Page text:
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digitalmars.D - namespaces and modules

reply MicroWizard <MicroWizard_member pathlink.com> writes:
Could anybody be so kind to explain how import and private import
really work in a big project?

In a project where I use ten source files there are hierarchical dependencies,
so the files import each others.
Nowadays I needed some common Phobos functions also. (ex. std.string)
I had to insert private imports.

The result is that the compiler reports conflicts between completely independent
source module's imports.

My question is: How could two "private import" statements conflict at all?
What does private mean???

Thanks for advance,
Tamas Nagy
Apr 16 2005
parent reply "Ben Hinkle" <ben.hinkle gmail.com> writes:
"MicroWizard" <MicroWizard_member pathlink.com> wrote in message 
news:d3s844$iso$1 digitaldaemon.com...
 Could anybody be so kind to explain how import and private import
 really work in a big project?

 In a project where I use ten source files there are hierarchical 
 dependencies,
 so the files import each others.
 Nowadays I needed some common Phobos functions also. (ex. std.string)
 I had to insert private imports.

 The result is that the compiler reports conflicts between completely 
 independent
 source module's imports.

 My question is: How could two "private import" statements conflict at all?
 What does private mean???

 Thanks for advance,
 Tamas Nagy

It would help to have a more concrete example, but in general it seems best to private import whenever possible. You won't notice any difference between private import and public import within the module with the import statement (say module A) but the difference is crucial to the modules that import A. For example if moduleA and moduleB look like moduleA: import bad1; import bad2; module B: import moduleA; then B will see all the symbols in bad1 and bad2 in the top-level scope and is much more likely to get conflicts. If instead moduleA looked like moduleA: private import bad1; private import bad2; then B wouldn't see the symbols in bad1 and bad2 in the top-level scope and so conflicts are less likely. It doesn't take a very complex project before one gets bitten by these clashes. Unfortunately I think the error message for the conflict doesn't give the chain of imports that resulted in the symbol getting into the global scope, but some day that will improve (hopefully). It can be hard to figure out exactly why a given symbol is in the top-level scope. One technique in tracking down the cuplrit is to use the form private import bad1; instead of private { import bad1; } and then grep for "import". The public one that should be private sometimes pops out quickly just by doing that. Otherwise you'll probably have to starting tossing in 'private' untill you narrow it down.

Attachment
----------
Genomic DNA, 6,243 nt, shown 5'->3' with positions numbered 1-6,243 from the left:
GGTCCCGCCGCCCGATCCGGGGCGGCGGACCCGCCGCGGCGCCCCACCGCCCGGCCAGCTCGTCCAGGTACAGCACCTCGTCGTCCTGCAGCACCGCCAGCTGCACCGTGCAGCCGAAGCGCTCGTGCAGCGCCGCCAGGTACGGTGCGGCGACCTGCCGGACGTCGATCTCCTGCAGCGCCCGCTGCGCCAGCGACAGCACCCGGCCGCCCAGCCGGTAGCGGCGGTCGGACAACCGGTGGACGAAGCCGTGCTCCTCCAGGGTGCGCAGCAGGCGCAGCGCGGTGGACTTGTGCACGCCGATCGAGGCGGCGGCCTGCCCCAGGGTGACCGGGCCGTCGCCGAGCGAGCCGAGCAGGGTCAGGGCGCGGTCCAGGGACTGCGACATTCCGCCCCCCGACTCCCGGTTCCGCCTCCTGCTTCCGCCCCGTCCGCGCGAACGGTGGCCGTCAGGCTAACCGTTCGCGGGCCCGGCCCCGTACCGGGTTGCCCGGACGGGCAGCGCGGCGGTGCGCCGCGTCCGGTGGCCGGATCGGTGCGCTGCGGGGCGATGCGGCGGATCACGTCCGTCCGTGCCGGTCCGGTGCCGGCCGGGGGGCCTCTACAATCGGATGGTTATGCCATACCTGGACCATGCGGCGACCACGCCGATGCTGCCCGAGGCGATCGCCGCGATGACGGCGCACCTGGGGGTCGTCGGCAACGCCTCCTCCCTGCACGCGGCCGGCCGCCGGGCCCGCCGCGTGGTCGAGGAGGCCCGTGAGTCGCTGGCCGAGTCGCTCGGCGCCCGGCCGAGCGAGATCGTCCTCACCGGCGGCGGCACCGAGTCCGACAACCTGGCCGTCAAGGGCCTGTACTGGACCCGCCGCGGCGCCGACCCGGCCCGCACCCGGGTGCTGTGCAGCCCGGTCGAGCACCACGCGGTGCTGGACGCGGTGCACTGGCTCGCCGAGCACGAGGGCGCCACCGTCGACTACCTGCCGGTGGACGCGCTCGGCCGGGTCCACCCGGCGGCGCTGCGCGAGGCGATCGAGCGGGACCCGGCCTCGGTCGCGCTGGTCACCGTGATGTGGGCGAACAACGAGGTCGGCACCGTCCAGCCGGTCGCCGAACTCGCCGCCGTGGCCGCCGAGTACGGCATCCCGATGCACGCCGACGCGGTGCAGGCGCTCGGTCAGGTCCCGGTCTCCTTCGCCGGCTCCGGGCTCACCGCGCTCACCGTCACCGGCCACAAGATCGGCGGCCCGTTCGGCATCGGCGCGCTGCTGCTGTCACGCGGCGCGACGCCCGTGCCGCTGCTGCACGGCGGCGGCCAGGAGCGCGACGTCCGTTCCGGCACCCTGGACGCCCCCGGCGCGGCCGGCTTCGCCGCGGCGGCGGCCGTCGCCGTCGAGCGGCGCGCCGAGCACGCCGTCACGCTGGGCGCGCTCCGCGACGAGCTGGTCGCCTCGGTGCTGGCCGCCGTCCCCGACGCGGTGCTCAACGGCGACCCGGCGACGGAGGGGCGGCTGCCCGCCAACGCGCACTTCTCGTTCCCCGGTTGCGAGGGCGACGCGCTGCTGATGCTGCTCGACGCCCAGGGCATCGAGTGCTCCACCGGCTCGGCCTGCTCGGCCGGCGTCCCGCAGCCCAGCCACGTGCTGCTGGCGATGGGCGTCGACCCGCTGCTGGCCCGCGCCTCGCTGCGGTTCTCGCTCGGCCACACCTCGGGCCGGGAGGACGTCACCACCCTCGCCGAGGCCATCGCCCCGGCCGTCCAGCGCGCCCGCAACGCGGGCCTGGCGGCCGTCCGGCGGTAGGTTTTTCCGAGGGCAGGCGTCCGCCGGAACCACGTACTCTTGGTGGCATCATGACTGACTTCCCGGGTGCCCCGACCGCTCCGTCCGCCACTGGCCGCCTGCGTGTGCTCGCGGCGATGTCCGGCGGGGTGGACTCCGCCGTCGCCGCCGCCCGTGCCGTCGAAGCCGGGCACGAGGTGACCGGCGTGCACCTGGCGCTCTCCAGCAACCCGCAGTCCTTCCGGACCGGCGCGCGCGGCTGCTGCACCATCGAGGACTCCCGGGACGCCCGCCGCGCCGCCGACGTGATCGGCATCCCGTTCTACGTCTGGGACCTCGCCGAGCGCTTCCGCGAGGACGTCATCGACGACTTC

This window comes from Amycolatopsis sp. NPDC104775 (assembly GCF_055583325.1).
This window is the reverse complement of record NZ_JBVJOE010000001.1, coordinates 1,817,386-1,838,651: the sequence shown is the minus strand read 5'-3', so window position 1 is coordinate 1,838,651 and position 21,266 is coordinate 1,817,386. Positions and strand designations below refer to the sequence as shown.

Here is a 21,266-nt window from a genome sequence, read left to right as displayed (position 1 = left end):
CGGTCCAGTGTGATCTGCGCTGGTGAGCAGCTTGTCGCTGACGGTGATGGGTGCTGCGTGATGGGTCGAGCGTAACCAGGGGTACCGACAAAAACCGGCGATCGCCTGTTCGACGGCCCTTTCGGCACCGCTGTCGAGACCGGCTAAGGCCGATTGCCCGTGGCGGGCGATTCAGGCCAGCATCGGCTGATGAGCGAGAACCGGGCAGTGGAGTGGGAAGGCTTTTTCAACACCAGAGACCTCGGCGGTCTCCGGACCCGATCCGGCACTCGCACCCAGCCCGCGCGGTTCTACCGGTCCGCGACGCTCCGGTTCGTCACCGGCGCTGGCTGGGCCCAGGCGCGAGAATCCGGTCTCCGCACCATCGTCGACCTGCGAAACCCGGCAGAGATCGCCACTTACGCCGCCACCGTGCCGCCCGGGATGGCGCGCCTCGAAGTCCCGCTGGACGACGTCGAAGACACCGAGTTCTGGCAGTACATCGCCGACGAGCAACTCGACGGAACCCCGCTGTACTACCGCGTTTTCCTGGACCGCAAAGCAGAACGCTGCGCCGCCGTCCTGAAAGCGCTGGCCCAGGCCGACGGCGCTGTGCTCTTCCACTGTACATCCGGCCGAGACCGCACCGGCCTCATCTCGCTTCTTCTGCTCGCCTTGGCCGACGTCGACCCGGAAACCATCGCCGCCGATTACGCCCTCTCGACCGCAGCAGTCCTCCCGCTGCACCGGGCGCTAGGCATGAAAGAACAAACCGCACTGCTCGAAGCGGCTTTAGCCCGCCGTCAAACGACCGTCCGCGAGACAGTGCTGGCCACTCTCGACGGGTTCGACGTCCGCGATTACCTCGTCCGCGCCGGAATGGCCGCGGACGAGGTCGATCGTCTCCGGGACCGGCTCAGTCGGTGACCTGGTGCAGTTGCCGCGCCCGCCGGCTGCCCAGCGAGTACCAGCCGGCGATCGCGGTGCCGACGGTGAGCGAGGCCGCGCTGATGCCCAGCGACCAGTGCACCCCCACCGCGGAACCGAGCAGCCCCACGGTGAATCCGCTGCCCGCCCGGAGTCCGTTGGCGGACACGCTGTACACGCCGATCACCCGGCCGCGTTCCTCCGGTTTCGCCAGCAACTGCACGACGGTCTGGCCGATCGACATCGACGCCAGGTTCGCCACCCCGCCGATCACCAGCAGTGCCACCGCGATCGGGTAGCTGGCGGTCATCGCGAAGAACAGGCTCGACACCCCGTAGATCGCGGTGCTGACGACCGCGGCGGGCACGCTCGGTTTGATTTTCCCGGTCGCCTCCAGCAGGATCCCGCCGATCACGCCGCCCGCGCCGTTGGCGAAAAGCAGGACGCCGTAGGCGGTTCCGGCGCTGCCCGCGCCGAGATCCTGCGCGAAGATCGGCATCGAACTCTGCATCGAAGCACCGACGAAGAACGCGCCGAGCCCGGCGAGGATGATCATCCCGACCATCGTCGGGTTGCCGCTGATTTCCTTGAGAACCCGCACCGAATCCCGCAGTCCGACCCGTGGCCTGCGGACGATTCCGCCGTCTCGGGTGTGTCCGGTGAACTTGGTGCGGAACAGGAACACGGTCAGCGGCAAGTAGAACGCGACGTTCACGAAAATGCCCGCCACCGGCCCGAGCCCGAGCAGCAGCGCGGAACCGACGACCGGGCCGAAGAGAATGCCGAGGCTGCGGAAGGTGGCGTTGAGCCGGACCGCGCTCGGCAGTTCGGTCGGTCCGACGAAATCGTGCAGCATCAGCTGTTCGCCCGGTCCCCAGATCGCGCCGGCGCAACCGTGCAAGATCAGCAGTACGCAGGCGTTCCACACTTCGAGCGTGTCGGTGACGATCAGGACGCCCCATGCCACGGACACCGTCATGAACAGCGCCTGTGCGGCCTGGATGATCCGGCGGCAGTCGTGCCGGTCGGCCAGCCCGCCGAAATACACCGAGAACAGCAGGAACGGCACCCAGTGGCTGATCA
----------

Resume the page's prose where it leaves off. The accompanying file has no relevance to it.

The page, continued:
Apr 17 2005
parent MicroWizard <MicroWizard_member pathlink.com> writes:
Thanks a lot.

Finally I drew a hierarchy of files and it made
the definition of imports a lot easier.
Of course there was some ambiguity. After minimization
the project compiles and works as before.

The experiences:
- The compiler does not recognize namespace ambiguities
__before__ a reference occures to an ambiguous item.
- The compiler could not show the root of this (hopefully yet).

It could be improved somehow.
(I use D, because it reveals my errors very fast. Unfortunately not in this
case.)

Thanks again,
Tamas Nagy

In article <d3tvmg$1tdb$1 digitaldaemon.com>, Ben Hinkle says...
"MicroWizard" <MicroWizard_member pathlink.com> wrote in message 
news:d3s844$iso$1 digitaldaemon.com...
 Could anybody be so kind to explain how import and private import
 really work in a big project?

 In a project where I use ten source files there are hierarchical 
 dependencies,
 so the files import each others.
 Nowadays I needed some common Phobos functions also. (ex. std.string)
 I had to insert private imports.

 The result is that the compiler reports conflicts between completely 
 independent
 source module's imports.

 My question is: How could two "private import" statements conflict at all?
 What does private mean???

 Thanks for advance,
 Tamas Nagy

It would help to have a more concrete example, but in general it seems best to private import whenever possible. You won't notice any difference between private import and public import within the module with the import statement (say module A) but the difference is crucial to the modules that import A. For example if moduleA and moduleB look like moduleA: import bad1; import bad2; module B: import moduleA; then B will see all the symbols in bad1 and bad2 in the top-level scope and is much more likely to get conflicts. If instead moduleA looked like moduleA: private import bad1; private import bad2; then B wouldn't see the symbols in bad1 and bad2 in the top-level scope and so conflicts are less likely. It doesn't take a very complex project before one gets bitten by these clashes. Unfortunately I think the error message for the conflict doesn't give the chain of imports that resulted in the symbol getting into the global scope, but some day that will improve (hopefully). It can be hard to figure out exactly why a given symbol is in the top-level scope. One technique in tracking down the cuplrit is to use the form private import bad1; instead of private { import bad1; } and then grep for "import". The public one that should be private sometimes pops out quickly just by doing that. Otherwise you'll probably have to starting tossing in 'private' untill you narrow it down.

Apr 19 2005